Teens Aren’t the Only Dangerous Drivers: Scary Facts on Parental Cell Phone Use

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May 6, 2013

People joke about it. You leave work, see a coworker swerving on the road as they were answering a text, and tease them about it the next day. Unfortunately, this problem isn’t funny. A few years ago, you only had to worry about people under the influence of drugs and alcohol having an erratic driving pattern. Now we have the addition of distracted driving.

As a result, more and more initiatives are in place to discourage people from engaging in the dangerous habits that claim lives every day.  An episode of Glee broached the subject when a character was temporarily paralyzed following a texting-related car accident.

Many people assume that only young adults engage in the risky behavior but the truth is far more horrifying.

A new report shows that the majority of parents, nearly 90% of the 600 who participated in the survey, admitted to being distracted while driving with their young children (between 1 and 12 years old) in their vehicle.  Even more surprising is the fact that parents who had higher incomes and had completed higher education were the most likely to be distracted.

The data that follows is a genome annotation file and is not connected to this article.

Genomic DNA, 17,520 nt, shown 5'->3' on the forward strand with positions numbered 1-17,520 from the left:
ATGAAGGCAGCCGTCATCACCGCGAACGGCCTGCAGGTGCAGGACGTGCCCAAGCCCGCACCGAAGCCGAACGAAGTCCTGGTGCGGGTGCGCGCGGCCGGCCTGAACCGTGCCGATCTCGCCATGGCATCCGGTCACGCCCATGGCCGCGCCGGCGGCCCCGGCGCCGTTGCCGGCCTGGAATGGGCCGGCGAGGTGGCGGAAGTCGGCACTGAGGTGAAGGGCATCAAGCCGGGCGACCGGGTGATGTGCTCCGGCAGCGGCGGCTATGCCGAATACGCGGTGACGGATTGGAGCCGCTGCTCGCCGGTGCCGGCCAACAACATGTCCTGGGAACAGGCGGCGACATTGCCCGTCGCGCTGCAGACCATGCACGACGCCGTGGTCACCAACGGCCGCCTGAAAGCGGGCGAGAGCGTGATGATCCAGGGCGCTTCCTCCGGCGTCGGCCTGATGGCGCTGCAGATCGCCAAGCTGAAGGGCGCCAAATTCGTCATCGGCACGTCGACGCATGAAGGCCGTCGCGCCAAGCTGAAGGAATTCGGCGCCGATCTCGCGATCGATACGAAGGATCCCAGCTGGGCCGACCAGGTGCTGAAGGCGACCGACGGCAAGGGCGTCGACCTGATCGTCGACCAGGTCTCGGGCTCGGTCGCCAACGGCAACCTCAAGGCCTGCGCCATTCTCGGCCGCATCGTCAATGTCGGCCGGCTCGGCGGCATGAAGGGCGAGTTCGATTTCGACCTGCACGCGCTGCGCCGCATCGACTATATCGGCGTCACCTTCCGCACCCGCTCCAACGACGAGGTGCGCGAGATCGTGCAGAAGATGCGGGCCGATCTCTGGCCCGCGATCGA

The top reasons why these mothers and fathers were not paying attention to the road involved cell phone usage.  Most commonly, they took phone calls (70%) but at least 10% also admitted to texting while driving.

Parents also admitted to other distractions including eating, drinking or smoking while driving and also confessed to feeding children and picking up toys while behind the wheel.  Interestingly, the parents who said they had issues with being distracted were also more likely to have been involved in a car accident at some point.

Many could reasonably argue that we all have lost our focus while driving – but there is one thing that there really is no excuse for. In the survey, the participants were asked if they were properly using child restraints such as car seats, boosters and seat belts. The people who admitted to improperly using restraints were also two and a half times more likely to report being distracted. Clearly, this is a serious problem that needs to be addressed.

We all know how busy life can be and it can be tempting to leave everything until the last minute but when you get behind the wheel, put the phone away and take those extra few minutes to set up your GPS system before you leave the driveway or to pull into a parking space and eat a few fries after hitting the drive-thru.  It could save your own child’s life.

For more information on distracted driving, visit the U.S. Department of Transportation.

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